Azathioprine treatment photosensitizes human skin to ultraviolet A radiation

Authors

  • C.M. Perrett,

    1. Centre for Cutaneous Research and Department of Dermatology, Institute of Cell and Molecular Science, Barts and The London, Queen Mary School of Medicine and Dentistry, 4 Newark Street, London E1 2AT, U.K.
    2. Cancer Research UK, London Research Institute, Clare Hall Laboratories, Blanche Lane, South Mimms, Herts EN6 3LD, U.K.
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  • S.L. Walker,

    1. Department of Environmental Photobiology, St John’s Institute of Dermatology, St Thomas’ Hospital, Lambeth Palace Road, London SE1 7EH, U.K.
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  • P. O’Donovan,

    1. Cancer Research UK, London Research Institute, Clare Hall Laboratories, Blanche Lane, South Mimms, Herts EN6 3LD, U.K.
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  • J. Warwick,

    1. Cancer Research UK Centre for Epidemiology, Mathematics and Statistics, Wolfson Institute of Preventive Medicine, Queen Mary, University of London, Charterhouse Square, London EC1M 6BQ, U.K.
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  • C.A. Harwood,

    1. Centre for Cutaneous Research and Department of Dermatology, Institute of Cell and Molecular Science, Barts and The London, Queen Mary School of Medicine and Dentistry, 4 Newark Street, London E1 2AT, U.K.
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  • P. Karran,

    1. Cancer Research UK, London Research Institute, Clare Hall Laboratories, Blanche Lane, South Mimms, Herts EN6 3LD, U.K.
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  • J.M. McGregor

    1. Centre for Cutaneous Research and Department of Dermatology, Institute of Cell and Molecular Science, Barts and The London, Queen Mary School of Medicine and Dentistry, 4 Newark Street, London E1 2AT, U.K.
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  • Conflicts of interest None declared.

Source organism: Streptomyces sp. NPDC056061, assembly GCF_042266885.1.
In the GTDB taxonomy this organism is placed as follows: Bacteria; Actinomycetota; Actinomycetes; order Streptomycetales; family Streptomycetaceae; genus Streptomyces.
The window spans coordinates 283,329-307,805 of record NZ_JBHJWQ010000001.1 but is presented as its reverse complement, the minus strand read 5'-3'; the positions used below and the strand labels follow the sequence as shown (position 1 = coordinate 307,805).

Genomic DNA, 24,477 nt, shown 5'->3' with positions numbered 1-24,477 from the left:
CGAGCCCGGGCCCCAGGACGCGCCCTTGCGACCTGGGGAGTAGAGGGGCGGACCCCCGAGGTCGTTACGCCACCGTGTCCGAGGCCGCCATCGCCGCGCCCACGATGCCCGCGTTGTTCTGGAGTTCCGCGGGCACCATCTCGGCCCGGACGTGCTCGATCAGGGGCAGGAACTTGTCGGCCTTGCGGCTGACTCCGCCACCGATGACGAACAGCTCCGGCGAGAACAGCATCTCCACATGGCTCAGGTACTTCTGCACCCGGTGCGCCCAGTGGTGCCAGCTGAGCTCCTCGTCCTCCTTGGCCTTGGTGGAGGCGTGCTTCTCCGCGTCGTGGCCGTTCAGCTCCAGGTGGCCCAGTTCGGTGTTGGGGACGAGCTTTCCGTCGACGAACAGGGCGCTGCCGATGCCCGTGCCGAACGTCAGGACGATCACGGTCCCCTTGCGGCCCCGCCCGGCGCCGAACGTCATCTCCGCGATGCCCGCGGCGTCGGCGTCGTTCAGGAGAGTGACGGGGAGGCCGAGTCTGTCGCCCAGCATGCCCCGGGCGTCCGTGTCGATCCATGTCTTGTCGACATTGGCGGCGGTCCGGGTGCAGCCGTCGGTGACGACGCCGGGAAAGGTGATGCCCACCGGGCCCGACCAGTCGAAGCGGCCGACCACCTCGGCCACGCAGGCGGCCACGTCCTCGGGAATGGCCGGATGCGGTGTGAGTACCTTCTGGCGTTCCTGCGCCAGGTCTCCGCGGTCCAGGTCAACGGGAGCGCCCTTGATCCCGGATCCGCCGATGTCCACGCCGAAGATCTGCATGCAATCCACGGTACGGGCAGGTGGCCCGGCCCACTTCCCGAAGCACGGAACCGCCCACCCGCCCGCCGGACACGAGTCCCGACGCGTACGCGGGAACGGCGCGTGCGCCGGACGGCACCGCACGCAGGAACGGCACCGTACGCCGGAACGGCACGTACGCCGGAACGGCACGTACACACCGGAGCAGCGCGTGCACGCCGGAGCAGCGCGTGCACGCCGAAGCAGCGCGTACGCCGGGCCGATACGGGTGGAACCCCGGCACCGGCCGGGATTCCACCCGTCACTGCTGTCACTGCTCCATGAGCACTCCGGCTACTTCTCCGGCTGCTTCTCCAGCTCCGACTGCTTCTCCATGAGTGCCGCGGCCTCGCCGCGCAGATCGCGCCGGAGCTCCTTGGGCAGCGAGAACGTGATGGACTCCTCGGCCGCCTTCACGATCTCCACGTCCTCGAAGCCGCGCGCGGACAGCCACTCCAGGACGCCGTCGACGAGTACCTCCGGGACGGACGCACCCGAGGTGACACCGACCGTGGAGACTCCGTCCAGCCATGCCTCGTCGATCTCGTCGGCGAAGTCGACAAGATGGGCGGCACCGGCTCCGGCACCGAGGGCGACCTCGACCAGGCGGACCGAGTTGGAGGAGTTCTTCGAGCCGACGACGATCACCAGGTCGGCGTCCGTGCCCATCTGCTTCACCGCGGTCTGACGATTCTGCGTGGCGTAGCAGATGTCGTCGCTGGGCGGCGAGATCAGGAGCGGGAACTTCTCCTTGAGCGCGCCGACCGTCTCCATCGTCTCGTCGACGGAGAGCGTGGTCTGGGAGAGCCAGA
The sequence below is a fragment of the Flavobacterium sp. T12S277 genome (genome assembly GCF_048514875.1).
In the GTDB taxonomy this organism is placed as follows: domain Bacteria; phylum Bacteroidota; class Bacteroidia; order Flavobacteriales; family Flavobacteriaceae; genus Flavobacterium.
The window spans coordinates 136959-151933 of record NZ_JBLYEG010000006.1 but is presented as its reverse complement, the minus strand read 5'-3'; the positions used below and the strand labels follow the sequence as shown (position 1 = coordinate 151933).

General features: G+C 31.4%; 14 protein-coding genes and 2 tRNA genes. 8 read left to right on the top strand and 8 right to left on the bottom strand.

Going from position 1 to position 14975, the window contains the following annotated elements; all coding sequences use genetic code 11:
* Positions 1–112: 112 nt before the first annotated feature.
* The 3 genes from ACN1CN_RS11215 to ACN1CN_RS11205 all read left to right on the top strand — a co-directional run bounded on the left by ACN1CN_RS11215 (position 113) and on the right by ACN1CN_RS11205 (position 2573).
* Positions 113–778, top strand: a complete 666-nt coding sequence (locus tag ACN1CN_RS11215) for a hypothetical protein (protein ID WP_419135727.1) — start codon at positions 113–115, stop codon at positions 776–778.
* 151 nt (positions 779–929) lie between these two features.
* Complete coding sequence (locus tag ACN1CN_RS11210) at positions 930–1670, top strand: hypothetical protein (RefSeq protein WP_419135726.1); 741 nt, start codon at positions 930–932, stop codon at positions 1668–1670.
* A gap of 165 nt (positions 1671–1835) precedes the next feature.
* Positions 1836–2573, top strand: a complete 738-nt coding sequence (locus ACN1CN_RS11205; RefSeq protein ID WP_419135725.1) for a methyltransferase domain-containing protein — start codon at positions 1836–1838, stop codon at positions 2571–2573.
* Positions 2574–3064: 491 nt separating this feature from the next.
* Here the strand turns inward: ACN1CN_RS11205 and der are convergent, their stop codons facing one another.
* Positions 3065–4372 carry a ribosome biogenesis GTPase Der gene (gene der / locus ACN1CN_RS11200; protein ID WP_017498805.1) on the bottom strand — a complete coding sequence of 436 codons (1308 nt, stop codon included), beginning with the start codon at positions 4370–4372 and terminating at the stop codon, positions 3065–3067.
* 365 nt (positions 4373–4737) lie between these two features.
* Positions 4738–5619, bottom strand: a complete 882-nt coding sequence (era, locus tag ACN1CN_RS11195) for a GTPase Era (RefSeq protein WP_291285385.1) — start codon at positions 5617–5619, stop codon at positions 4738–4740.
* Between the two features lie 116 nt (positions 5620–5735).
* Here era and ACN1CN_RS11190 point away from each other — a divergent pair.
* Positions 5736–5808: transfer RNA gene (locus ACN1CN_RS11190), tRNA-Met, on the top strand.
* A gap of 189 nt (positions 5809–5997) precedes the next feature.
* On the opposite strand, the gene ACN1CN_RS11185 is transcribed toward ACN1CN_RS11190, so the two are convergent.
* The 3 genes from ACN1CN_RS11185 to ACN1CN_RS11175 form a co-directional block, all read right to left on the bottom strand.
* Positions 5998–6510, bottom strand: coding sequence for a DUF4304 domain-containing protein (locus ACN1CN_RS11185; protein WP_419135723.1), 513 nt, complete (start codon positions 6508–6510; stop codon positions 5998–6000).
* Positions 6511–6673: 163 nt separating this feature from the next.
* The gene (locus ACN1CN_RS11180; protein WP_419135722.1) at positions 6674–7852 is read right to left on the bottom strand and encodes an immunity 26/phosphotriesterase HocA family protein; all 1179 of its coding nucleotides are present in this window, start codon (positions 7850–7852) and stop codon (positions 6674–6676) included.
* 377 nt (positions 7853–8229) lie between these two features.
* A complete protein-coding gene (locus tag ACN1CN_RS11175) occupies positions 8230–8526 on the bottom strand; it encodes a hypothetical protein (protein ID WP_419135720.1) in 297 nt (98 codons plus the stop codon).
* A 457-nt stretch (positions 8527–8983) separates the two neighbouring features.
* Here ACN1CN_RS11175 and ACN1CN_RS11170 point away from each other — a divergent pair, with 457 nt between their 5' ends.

C.M. Perrett.
E-mail:conalperrett@hotmail.com

Summary

Background  Azathioprine is used to treat a variety of conditions and to prevent graft rejection in organ transplant recipients (OTRs).

Objectives  To investigate clinically our previous finding that azathioprine metabolites interact with ultraviolet (UV) A radiation to form promutagenic oxidative DNA damage and to determine whether this may be causal or contributory to the development of excess skin cancers post-transplantation.

Methods  The clinical corollary of these data were investigated. Five patients were recruited and the minimal erythema dose (MED) for UVB, UVA and solar-simulated radiation (SSR) was determined for each person before, and at least 12 weeks after, starting azathioprine therapy.

Results  In all five patients azathioprine treatment was associated with an increased UVA and SSR sensitivity of the skin and a significant reduction in MEDs for UVA and SSR. We found no change in UVB-induced erythema or MED. In addition, we found that DNA from the skin of patients on azathioprine contains 6-thioguanine (6-TG).

Conclusions  Our findings confirm the presence of DNA 6-TG in the skin of those taking therapeutic doses of azathioprine and provide support for the hypothesis that DNA damage occurs when DNA 6-TG interacts with UVA, resulting in abnormal cutaneous photosensitivity.

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